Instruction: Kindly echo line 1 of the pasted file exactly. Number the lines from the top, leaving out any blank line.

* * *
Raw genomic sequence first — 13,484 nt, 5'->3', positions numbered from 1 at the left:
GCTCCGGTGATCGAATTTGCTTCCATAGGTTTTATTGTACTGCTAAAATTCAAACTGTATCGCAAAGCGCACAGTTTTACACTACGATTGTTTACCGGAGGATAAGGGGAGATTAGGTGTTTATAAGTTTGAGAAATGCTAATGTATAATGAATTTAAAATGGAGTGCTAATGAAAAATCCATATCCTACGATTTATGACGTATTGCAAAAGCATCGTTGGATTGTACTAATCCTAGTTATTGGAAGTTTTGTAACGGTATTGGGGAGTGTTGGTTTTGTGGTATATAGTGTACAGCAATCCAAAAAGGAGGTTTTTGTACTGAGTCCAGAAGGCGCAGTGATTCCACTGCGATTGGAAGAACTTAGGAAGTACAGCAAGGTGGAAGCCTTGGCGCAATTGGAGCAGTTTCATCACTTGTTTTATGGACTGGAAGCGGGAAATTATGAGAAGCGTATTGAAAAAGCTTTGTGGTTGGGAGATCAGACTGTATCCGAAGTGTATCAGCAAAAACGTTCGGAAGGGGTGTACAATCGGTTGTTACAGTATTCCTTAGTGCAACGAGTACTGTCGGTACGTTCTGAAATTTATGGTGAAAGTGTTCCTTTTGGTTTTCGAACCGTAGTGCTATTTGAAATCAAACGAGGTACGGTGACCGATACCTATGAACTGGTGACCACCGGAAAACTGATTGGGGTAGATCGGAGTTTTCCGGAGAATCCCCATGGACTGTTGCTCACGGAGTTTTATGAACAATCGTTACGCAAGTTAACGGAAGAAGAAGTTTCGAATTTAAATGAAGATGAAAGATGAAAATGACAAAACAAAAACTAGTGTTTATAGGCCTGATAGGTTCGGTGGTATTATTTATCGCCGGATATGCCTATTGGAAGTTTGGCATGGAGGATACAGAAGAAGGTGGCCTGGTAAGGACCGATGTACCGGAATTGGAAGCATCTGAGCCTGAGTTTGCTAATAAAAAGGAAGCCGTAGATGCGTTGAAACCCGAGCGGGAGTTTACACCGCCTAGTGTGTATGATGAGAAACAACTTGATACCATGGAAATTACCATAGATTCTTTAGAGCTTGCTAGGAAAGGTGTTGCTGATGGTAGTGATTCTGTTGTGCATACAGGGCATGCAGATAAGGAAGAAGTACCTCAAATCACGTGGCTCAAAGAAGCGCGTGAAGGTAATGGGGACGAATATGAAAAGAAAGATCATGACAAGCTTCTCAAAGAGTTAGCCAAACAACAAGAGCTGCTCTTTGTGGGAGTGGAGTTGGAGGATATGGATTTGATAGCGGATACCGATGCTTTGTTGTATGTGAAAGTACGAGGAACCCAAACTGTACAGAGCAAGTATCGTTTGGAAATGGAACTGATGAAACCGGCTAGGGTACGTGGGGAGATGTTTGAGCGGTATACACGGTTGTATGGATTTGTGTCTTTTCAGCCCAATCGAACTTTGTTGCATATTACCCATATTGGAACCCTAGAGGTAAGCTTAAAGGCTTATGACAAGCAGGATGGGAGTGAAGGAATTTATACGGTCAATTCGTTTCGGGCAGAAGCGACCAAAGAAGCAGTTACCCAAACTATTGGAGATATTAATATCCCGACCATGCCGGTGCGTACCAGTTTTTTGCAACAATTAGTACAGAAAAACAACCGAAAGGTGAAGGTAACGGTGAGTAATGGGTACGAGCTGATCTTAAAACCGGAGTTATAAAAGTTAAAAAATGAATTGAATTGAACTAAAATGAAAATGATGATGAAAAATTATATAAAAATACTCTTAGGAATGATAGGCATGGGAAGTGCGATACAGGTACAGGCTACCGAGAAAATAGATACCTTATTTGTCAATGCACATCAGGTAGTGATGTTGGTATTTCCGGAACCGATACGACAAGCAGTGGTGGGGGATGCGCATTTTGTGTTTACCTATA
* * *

Raw genomic sequence first — 13,484 nt, 5'->3', positions numbered from 1 at the left: